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Thursday, October 15, 2020

Luís Vicente - Maré (Cipsela, 2020) *****

By Stef Gijssels

Bear with me for a long literary intro. The album - a solo trumpet performance by Luis Vicente - is accompanied, inspired or explained by a poem by Portuguese author Fernando Pessoa (1888-1935). It is part of Pessoa's "Fausto", based on the famous tragedy by Goethe. In contrast to Goethe's work, Pessoa's work consists of monologues and dialogues. This poem comes from "Dialogues In The Night". 

The poem: 

Ah, tudo é símbolo e analogia! 
O vento que passa, a noite que esfria 
São outra cousa que a noite e o vento — 
Sombras de vida e de pensamento. 

Tudo que vemos é outra cousa. 
A maré vasta, a maré ansiosa, 
É o eco de outra maré que está 
Onde é real o mundo que há. 

Tudo que temos é esquecimento. 
A noite fria, o passar do vento 
São sombras de mãos cujos gestos são 
A ilusão mãe desta ilusão. 

In English translation, it could be the following:

Ah, everything is symbol and analogy! 
The wind that blows and the cold nights 
Are something other than night and wind - 
Shadows of Life and Thought. 

Everything we see is something else. 
The sweeping tide, the raging tide, 
Is the echo of another tide that flows 
Where the world is really real. 

All we have is forgetfulness. 
The cold night and the wind's blowing 
Are shadows of the hands whose motions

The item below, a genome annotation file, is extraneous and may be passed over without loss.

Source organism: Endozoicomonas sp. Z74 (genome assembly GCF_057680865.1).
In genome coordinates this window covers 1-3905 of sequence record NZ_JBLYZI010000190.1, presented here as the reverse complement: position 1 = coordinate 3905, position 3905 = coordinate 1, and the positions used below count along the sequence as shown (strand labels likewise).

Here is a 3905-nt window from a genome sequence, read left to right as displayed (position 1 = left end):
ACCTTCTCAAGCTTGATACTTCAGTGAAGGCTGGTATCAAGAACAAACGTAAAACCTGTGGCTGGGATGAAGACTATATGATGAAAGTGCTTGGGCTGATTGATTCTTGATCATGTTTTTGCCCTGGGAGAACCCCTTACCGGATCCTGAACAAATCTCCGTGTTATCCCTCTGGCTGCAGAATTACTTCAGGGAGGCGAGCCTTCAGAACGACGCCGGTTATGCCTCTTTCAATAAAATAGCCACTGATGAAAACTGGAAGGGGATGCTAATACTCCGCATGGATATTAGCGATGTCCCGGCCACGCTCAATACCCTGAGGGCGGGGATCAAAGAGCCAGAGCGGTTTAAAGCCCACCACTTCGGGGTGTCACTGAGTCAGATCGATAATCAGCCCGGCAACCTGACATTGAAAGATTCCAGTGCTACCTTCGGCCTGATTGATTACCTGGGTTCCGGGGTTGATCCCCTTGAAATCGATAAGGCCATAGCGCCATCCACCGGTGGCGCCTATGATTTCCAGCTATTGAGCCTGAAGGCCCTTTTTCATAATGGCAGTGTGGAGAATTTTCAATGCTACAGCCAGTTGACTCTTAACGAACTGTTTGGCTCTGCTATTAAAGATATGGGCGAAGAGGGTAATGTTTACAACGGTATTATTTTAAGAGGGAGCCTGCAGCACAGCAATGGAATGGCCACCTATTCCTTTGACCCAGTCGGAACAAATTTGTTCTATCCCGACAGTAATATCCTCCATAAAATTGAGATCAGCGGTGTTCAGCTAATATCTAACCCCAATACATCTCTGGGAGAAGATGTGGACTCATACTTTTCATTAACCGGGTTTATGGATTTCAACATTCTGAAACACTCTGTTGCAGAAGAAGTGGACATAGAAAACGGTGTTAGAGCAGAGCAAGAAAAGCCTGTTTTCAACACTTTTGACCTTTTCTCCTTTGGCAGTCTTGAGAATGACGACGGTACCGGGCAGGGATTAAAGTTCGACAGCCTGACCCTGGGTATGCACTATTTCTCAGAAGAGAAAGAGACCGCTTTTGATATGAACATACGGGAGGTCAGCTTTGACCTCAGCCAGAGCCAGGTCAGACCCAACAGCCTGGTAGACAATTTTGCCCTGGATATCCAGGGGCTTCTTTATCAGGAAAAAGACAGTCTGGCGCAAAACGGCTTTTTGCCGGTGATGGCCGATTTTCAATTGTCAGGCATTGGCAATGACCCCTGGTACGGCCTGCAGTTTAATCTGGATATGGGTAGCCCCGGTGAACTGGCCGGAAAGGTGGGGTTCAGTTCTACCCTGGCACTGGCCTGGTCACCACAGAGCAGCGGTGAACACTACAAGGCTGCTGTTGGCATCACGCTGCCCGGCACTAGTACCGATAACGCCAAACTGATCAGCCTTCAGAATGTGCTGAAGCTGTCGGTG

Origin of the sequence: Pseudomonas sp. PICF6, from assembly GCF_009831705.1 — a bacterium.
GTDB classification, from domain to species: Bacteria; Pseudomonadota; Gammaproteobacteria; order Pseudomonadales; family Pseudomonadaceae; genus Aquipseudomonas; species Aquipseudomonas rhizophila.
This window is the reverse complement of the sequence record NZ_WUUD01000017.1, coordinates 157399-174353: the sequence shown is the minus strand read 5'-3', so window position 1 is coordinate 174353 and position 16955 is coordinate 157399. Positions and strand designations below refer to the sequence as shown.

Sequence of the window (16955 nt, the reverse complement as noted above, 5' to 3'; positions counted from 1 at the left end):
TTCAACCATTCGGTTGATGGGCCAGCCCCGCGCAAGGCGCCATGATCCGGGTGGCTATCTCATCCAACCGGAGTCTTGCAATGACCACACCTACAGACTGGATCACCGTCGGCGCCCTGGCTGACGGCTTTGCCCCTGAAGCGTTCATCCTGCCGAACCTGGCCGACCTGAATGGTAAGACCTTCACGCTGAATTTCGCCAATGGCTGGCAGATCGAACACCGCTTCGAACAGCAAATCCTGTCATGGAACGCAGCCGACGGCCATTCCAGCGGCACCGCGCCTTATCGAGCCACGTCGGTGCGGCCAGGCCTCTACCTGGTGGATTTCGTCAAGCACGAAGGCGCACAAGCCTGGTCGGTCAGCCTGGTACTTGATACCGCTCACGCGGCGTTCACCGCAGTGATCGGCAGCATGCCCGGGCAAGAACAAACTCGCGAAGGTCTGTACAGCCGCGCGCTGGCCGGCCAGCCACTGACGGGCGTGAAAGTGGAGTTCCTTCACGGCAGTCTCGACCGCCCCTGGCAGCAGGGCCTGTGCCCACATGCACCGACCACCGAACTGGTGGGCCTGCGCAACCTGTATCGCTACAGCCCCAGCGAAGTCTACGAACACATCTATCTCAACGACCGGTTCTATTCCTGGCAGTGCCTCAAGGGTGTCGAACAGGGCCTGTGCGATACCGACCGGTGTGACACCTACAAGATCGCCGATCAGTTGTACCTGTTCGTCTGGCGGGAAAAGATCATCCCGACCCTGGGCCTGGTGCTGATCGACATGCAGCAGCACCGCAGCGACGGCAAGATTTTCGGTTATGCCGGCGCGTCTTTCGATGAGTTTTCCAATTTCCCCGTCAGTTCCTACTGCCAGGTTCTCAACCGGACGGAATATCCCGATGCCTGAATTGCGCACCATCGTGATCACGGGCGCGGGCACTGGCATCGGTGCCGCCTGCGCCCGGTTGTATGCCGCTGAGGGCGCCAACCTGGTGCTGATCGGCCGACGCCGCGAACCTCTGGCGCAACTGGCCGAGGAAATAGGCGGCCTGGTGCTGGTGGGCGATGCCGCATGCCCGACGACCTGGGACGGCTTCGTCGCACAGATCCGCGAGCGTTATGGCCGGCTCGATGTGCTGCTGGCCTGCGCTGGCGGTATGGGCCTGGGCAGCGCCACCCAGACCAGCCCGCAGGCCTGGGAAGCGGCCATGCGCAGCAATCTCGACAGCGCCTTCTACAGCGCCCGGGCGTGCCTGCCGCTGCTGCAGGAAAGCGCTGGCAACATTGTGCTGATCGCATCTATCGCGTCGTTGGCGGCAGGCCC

Are the mother illusion of this illusion".

(English version: "A Little Larger Than The Entire Universe", translated by Richard Zenith (Penguin Books, 2006)

Interestingly enough, Brazilian scholar and literature professor Rodrigo Alexandre de Carvalho Xavier comes with a different translation but citing the same source. 

Ah, everything is symbol and analogy!
The wind that passes, the night that cools
Are other things yonder the night and the wind –
Shadows of life and thought.

Everything we see is another thing. 
The vast tide, the eager tide, 
It is the echo of another tide that is 
Where is real the world which is. 

All we have is oblivion. 
The cold night, the fleeting wind 
Are shadows of hands whose gestures are 
The ‘mother-illusion’ of this illusion.

In his article "Fernando Pessoa’s Fausto and the concept of Subjective Tragedy", he adds the following statement in his analysis of the poem:

We have seen that the sensation has two symmetrical elements, ‘the sensation of the outside world’ and ‘the abstract phenomenon of consciousness’. These elements define two directions or dimensions of feeling: on one hand, the object and the objective sensations, on the other, the subjective state and subjective associations linked to that object. In sum, the outer face and the inner face of sensation. Between these two poles, and from them, art must produce another type of sensation, ‘abstract sensation’ (Gil, 1987, p .43, added)

We know Luis Vicente. We enjoyed and reviewed many of his recent works in various bands and ensembles. This solo performance was recorded Live on 17th November 2017 at Convento de Santa Clara a Nova as part of Anozero - Bienal de Arte Contemporânea de Coimbra, a wonderful place to give a solo concert.